Throne Speech 2012, Nation on a Mission

Honourable Members:

Almost fifty years ago, this great nation officially came into being, born out of the vision and heroic efforts of generations of illustrious forefathers and foremothers.

Fittingly, the year’s activities will be highlighted by the commemoration of this historic 50thAnniversary of our political Independence.

The journey from 1962 has been eventful and challenging,as well as rewarding. We have made significant gains in some of the measurements of development, such as life expectancy; access of our people to primary, secondary and tertiary education; improved road infrastructure connecting the principal towns; and much greater access to electricity and potable water.

Of special significance is the fact that we have preserved and strengthened our democracy.

Notwithstanding the progress made, we still have a long way to go to achieve the level of development our people deserve and expect.  In undertaking this next stage of the journey, and seeking to advance the rate of progress, we must overcome two main challenges.

Onechallenge is that the rest of the world is not standing still, holding back development while waiting for us to catch up.  Several countries which were, more or less, our equivalent in respect of economic development at the time of Independence have gone well ahead of us. We have to move forward with speed.

The second challenge is the rising expectations of our people, stimulated to a large extent, by the rapid advances in information and communication technology, and more frequent travel.  There is quick, easy access to global standards and points of reference so our people are becoming more informed and more insistent on better services and on achieving a higher quality of life.

This is the backdrop against which we will celebrate our 50th Anniversary: proud of the progress we have made but very aware of the need to achieve world-class standards in all areas. We must make our good better and our better, best.

In celebration, this year we will present a series of programmes, rich in creativity and spirit, but relatively modest in cost, in light of the limited financial resources available and the need for prudence.  We shall also endeavour to create lasting memorials of these celebrations.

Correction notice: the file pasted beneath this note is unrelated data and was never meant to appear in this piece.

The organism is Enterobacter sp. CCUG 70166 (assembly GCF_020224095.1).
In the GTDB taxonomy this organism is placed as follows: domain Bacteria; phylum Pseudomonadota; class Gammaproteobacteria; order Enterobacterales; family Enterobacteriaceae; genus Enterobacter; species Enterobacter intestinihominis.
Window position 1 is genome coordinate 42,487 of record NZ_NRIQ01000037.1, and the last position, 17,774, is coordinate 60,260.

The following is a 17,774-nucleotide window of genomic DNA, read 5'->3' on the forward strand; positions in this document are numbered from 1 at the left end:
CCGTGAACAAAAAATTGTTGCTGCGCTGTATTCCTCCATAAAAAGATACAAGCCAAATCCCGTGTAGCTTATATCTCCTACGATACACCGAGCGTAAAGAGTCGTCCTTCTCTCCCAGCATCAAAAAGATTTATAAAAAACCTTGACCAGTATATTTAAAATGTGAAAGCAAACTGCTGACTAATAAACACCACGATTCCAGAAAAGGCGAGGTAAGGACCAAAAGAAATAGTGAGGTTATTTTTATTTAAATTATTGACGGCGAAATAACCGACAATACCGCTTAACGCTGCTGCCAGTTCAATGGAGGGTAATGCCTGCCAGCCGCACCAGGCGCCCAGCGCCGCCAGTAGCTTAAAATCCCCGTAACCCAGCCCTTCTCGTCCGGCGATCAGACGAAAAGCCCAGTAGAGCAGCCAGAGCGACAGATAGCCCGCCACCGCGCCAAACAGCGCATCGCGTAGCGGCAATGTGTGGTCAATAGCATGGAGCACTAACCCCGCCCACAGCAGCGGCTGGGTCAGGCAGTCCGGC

The Administration, has taken office in an international and domestic, economic climate which, despite some reports of imminent recovery, remains unsettled. Globally, some of the countries which are the major markets for our goods and services, and the main sources of foreign direct investments and remittances, are still struggling to put the ‘Great Recession’behind them. It goes without saying that an open economy, like Jamaica’s is vulnerable to these external developments.

Among the undesirable features of our economy are: (a) an unsustainable level of debt relative to the country’s GDP; (b) anaemic growth rates over many years; and (c) too high a level of unemployment and poverty and declining incomes affecting the middle class and the ‘working poor’.

In this Legislative Year, there is much to be done. In an effort to overcome the obstacles to our Nation’s progress we have re-engaged with the International Monetary Fund with a view to concluding a new programme. We anticipate that the IMF, together with, other multi-lateral financial institutions, our bilateral partners, the financial markets here and abroad and the stakeholders in our country will be supportive in enabling us to achieve the nation’s principal objectives within a medium-term economic framework.

These are:

(a) appreciable and sustained economic growth;

(b) the restoration of our fiscal accounts to sustainable levels; and

(c) protection of the vulnerable, poor and working poor to the maximum extent possible.

In turn, the Government will maintain tight expenditure controls and will implement a Tax Reform Programme to, among other things (a) widen the tax net, (b) introduce more equity in the system, and (c) stimulate investment, growth and employment. Substantial effort will be exercised in ensuring better compliance and enforcement of the tax laws.